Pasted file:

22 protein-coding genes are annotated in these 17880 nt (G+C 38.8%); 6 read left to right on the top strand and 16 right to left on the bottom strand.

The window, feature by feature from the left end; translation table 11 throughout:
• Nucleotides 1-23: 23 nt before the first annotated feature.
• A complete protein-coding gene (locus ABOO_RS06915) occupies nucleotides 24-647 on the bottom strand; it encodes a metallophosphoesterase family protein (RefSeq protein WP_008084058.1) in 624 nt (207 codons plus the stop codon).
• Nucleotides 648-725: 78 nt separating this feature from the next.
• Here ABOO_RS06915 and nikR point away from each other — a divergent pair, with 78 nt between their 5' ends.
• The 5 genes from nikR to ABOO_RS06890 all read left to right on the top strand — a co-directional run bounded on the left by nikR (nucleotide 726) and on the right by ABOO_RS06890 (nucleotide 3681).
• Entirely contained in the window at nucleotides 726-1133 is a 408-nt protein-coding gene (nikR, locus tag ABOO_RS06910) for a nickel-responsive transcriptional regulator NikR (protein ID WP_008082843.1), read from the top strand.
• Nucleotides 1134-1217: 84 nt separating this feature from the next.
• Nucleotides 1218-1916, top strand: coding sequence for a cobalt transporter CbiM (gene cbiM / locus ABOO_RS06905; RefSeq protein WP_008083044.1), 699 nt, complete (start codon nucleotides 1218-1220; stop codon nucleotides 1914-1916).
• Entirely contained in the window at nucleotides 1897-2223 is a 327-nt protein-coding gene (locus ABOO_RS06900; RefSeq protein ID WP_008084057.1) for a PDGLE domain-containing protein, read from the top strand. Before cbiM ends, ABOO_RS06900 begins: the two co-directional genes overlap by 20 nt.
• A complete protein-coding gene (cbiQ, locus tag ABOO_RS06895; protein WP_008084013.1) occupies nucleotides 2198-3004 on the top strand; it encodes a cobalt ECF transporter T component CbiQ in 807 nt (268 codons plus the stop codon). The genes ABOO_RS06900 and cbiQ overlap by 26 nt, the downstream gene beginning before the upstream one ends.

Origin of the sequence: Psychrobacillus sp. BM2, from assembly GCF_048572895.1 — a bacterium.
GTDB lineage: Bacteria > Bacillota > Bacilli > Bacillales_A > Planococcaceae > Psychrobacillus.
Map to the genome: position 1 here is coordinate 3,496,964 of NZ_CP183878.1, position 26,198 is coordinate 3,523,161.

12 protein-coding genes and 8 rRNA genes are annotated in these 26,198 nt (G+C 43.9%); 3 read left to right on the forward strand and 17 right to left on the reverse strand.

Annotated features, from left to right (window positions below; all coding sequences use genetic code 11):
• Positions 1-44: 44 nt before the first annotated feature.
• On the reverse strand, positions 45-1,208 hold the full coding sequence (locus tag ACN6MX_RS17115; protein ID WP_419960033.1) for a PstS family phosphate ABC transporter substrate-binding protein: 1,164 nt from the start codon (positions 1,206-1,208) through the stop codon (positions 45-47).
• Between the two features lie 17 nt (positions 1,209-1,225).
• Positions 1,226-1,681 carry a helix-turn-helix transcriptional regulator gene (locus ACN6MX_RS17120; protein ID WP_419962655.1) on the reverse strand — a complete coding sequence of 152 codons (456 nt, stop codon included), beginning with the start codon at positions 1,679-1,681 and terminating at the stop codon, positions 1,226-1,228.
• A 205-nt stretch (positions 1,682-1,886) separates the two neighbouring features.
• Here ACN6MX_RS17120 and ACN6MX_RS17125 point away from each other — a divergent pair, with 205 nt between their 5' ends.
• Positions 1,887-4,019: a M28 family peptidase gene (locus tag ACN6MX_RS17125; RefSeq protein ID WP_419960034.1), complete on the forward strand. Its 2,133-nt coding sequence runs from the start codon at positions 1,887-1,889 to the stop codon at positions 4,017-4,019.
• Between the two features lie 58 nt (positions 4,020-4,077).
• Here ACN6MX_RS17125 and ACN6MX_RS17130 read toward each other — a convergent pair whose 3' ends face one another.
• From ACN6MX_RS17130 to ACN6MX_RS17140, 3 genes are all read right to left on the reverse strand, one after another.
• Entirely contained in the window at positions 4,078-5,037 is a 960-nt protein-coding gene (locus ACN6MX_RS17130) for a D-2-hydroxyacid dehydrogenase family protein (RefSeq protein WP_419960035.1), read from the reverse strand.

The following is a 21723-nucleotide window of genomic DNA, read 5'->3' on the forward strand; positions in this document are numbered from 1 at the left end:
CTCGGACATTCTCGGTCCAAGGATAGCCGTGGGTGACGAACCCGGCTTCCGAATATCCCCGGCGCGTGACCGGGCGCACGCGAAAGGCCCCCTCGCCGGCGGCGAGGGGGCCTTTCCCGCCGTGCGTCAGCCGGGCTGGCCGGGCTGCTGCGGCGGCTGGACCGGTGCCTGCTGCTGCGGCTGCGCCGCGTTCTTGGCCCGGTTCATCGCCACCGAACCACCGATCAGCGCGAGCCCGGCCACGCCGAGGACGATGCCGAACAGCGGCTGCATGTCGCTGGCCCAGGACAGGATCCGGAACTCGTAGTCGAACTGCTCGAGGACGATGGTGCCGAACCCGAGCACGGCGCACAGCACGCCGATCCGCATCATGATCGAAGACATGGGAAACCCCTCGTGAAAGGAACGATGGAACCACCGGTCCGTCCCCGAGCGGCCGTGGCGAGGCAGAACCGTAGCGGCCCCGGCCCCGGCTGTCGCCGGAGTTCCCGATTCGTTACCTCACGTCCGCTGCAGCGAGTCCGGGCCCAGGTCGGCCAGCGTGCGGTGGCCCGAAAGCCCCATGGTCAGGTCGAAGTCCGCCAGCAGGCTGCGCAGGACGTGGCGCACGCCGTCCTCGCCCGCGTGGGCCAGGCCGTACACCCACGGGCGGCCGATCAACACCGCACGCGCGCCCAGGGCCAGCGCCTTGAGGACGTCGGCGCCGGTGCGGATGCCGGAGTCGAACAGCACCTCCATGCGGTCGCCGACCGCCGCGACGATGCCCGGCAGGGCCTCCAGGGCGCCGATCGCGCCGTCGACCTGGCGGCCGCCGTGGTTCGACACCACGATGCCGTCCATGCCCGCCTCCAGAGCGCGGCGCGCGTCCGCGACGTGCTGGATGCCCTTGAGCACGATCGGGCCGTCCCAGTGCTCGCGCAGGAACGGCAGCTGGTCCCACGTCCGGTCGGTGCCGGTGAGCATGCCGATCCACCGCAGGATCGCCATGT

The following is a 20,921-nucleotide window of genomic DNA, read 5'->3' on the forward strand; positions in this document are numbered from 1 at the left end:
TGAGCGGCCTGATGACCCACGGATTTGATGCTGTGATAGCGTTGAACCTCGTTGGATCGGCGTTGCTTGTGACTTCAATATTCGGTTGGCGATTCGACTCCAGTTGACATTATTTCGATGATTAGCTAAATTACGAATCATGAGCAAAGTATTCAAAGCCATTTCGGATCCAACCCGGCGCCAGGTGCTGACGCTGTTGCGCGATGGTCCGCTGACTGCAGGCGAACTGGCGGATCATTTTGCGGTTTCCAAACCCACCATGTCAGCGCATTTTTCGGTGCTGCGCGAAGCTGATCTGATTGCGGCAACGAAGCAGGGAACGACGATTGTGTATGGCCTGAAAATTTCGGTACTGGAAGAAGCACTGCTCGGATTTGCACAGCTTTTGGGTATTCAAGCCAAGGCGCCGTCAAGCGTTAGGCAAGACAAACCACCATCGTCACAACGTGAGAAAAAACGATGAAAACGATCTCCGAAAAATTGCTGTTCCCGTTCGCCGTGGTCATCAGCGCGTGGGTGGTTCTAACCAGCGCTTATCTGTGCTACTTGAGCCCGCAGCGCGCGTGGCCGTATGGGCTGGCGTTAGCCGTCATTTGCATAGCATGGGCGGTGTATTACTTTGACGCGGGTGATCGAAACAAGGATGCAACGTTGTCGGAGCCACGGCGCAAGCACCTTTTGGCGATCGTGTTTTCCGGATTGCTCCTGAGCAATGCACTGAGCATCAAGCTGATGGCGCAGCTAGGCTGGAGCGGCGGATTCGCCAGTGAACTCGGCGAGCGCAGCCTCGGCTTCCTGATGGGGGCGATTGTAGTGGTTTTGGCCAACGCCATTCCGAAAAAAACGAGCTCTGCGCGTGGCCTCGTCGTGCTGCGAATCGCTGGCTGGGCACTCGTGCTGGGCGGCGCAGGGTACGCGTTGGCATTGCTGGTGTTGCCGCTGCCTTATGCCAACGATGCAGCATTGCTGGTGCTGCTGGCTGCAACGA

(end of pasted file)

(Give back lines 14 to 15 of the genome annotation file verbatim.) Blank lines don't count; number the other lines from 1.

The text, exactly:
GTDB lineage: Bacteria > Bacillota > Bacilli > Bacillales_A > Planococcaceae > Psychrobacillus.
Map to the genome: position 1 here is coordinate 3,496,964 of NZ_CP183878.1, position 26,198 is coordinate 3,523,161.